Digital Santa: Gadgets & Fun Stuff

Three tech gifts Santa might leave under the tree (from left to right): the Seagate 3.5-inch Pushbutton Backup External Hard Drive; the Magellan
All this week, tech guru Larry Magid looks at the latest in high-tech gifts for the holiday season.

After a week as Santa's technology gift advisor, it's time for me to wrap it up with all those miscellaneous ideas that didn't fit into my finely crafted categories. In other words, this last column in the series is about all those cool gadgets that I already have and love or that I might want a digital Santa to put under my holiday tree.

I'm going to start with a gift that may not seem like much fun but is pretty important: a backup system. I'm not going to preach about the evils of failing to back up your computer but I am going to say that a great gift would be an external hard drive that makes backing up a piece of cake.

I'm equally impressed with the 3.5-inch Pushbutton Backup External Storage Hard Drive series from Seagate as I am with the OneTouch External Drives from Maxtor.

Both companies make external drives that plug into the USB 2 port of a Mac or a PC and both come with software that makes it easy to backup your system by simply pressing a button. In addition to the safety factor of having a backup, you can also use them move large amounts of data from one computer to another. Prices start about $150 for a 100 gigabyte drive or about $200 for a 200 GB drive.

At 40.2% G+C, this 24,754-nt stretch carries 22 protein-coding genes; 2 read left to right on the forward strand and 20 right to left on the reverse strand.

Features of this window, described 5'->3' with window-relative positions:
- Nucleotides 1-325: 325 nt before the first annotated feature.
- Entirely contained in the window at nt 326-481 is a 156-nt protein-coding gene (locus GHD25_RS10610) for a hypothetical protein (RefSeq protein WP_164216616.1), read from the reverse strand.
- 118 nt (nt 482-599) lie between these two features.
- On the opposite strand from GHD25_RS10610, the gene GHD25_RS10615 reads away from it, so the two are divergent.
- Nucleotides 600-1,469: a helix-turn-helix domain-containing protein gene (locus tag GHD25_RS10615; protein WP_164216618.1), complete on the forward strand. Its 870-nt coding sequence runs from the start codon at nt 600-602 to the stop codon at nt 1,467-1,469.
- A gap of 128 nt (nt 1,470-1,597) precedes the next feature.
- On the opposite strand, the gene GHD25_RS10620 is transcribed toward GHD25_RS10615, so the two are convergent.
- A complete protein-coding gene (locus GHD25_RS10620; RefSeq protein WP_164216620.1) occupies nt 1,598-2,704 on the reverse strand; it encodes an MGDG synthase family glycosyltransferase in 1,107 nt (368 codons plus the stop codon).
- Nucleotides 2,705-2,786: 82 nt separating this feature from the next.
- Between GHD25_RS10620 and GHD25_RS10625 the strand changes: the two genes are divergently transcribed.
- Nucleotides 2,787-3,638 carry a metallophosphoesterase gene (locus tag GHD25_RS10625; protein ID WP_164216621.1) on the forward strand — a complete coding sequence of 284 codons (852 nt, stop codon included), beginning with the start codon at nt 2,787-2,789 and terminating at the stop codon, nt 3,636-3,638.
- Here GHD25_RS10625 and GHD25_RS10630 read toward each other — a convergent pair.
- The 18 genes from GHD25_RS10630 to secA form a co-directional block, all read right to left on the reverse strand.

Another useful gift is a GPS (global positioning system). I've had a Magellan GPS installed in my car for years and it's gotten me out of being lost on many occasions. Mine is an old transportable unit, with a control unit the size of a large laptop, which takes about ten minutes to move from car to car.

The company now makes smaller units which in some cases offer more features for a much lower price. For review purposes, Santa (truth be told it was really Thales Navigation – the company that makes Magellan) loaned me a Magellan RoadMate 800 (about $900), which not only can get you to any location in the U.S. and Canada, it can also play digital music and display photos.

The device is smaller than a cassette tape which - unlike my transportable unit - makes it easy to carry on a trip to use in a rental car. Its turn-by-turn directions show and tell you where to go.

This GPS-to-go gadget is $1,500 cheaper than the bulky unit I have in my car and if you don't need the MP3 player and photo viewer (and you really don't), you can get the RoadMate 700 for about $600 or the RoadMate 300 for about $400.

Click here to listen to Larry Magid's podcast interview
of Marjorie Costello, Editor and Publisher of Consumer Online News,
on what's hot this season in tech-related gifts.

As long as we're on the subject of useful, be sure that Santa gets you a label printer. I know what you're thinking – boring. But I can no longer imagine life without my Brother QL-500 ($90) that I reviewed when it first came out more than a year ago. This one requires a PC or a Mac but you can get cheaper stand-alone label makers with their own little keyboards for as little as $29.

Most people already have a computer printer but they do get old and they keep getting better.

Hewlett Packard makes a line of photo printers starting with the $69.99 (after rebate) model 5440. Even this cheap one, with its four ink cartridges, prints good pictures and documents but if you want to go first class, consider the $200 HP PhotoSmart 8250 which has card readers that allow you to print directly from a digital camera's memory card or transfer the file, via the printer, to a PC or a Mac and an LCD color display to give you a preview of that picture.

You get photo realistic prints from HP's six print cartridges and the 4 by 6 prints take only about 15 seconds. I've used this printer for both photos and text documents and I came away impressed.